Lakeside

The Passion of Martin Luther King Jr.

We have been honoring Martin Luther King Jr. – one of the great civil rights leaders for approximately 37 years – with a national holiday. A number of years ago I was able to visit Memphis, Tennessee and saw the exact spot where he was assassinated. I remember that in the aftermath of that murder the racially divided community did not communicate with each other for decades. It was sad to hear of that intense level of hate and division.

Dr. King’s last speech was delivered to speak for the rights of sanitation workers in Memphis who were hoping for more fair treatment and wages from the city. This happened the night prior to his death. It is relevant to hear those words as we encounter some of the same divisions and injustices that we continue to experience in our current culture. Here are some of his final words:

Let us rise up tonight with a greater readiness. Let us stand with a greater determination. And let us move on in these powerful days, these days of challenge to make America what it ought to be. We have an opportunity to make America a better nation. And I want to thank God, once more, for allowing me to be here with you.”

His speech and life were about civil rights but he also connected his values to his faith, to his church members, to those he was advocating for and for all of America. I believe he felt if we could be a nation of unity and equity that there would be greatness in our trajectory. He closed this last speech with these words:

“Well, I don’t know what will happen now. We’ve got some difficult days ahead. But it doesn’t matter with me now. Because I’ve been to the mountaintop. And I don’t mind. Like anybody, I would like to live a long life. Longevity has its place. But I’m not concerned about that now. I just want to do God’s will. And He’s allowed me to go up to the mountain. And I’ve looked over. And I’ve seen the promised land. I may not get there with you. But I want you to know tonight, that we, as a people will get to the promised land. And I’m happy tonight. I’m not worried about anything. I’m not fearing any man. Mine eyes have seen the glory of the coming of the Lord.”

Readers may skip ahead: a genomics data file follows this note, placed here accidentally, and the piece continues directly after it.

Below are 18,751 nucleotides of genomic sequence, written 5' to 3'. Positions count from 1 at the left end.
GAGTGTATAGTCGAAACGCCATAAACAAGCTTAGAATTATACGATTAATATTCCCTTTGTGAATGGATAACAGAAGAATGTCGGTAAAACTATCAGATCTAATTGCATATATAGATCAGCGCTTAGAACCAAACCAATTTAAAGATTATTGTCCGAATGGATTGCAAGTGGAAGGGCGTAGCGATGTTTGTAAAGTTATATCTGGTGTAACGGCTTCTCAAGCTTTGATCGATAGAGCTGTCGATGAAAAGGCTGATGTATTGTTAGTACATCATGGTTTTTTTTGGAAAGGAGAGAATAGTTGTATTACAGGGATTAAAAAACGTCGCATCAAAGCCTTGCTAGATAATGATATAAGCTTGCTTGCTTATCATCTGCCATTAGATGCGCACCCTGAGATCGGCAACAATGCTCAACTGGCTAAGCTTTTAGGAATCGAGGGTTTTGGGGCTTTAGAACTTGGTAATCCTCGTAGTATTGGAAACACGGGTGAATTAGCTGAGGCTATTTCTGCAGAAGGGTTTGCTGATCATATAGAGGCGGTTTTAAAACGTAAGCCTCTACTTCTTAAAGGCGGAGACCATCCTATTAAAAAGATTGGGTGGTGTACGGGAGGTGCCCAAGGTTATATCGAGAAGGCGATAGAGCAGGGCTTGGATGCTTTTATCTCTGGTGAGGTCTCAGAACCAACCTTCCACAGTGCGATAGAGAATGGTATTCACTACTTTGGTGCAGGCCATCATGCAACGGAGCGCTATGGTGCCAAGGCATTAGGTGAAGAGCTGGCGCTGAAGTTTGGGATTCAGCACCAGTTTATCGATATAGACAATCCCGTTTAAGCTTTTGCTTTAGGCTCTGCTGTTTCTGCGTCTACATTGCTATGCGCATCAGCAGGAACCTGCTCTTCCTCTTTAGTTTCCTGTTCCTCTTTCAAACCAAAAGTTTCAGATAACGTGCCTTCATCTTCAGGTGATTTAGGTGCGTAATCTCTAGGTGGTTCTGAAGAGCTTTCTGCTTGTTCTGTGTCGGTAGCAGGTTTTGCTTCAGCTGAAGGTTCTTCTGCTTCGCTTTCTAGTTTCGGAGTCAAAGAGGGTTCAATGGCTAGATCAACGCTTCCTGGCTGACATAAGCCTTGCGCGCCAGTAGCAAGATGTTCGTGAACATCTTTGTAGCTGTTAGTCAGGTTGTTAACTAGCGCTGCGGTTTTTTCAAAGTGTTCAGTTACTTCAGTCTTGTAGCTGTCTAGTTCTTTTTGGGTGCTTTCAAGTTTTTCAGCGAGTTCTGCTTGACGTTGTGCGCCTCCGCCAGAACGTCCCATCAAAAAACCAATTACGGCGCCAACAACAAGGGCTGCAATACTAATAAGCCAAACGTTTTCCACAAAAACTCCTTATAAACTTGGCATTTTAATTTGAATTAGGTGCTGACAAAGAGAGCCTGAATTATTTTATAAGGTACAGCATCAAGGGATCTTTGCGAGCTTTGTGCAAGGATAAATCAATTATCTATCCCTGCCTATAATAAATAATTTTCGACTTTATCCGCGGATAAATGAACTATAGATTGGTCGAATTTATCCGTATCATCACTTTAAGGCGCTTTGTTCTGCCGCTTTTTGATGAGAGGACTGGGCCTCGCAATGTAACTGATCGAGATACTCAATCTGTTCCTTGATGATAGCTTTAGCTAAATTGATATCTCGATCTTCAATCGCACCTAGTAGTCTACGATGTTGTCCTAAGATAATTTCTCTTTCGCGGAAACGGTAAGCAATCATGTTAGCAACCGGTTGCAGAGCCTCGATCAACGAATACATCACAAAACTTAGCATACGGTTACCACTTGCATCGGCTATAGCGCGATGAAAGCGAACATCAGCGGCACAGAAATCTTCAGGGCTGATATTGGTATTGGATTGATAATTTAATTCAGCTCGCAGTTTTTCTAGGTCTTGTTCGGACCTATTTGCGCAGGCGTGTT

As he spoke the threats on his life were apparent. Yet he asserted his passion to do God’s work of justice. He was hopeful that there was a future promise of a better America that was free from these types of divisions and inequities. Yet here we are decades later, in a nation that has been polarized by so many factions still looking for that promised land. In celebrating this holiday, maybe we all need to renew that vision for our families, communities and our country to long for the day and speak of that hope and unity that we so desperately need in order for us to move forward together.

As Dr. King said, “we’ve got some difficult days ahead”and although he is no longer here to do that work, he left a passion and legacy to us all. Perhaps those ideals are what we can be reflecting on as we remember and respect his impact.

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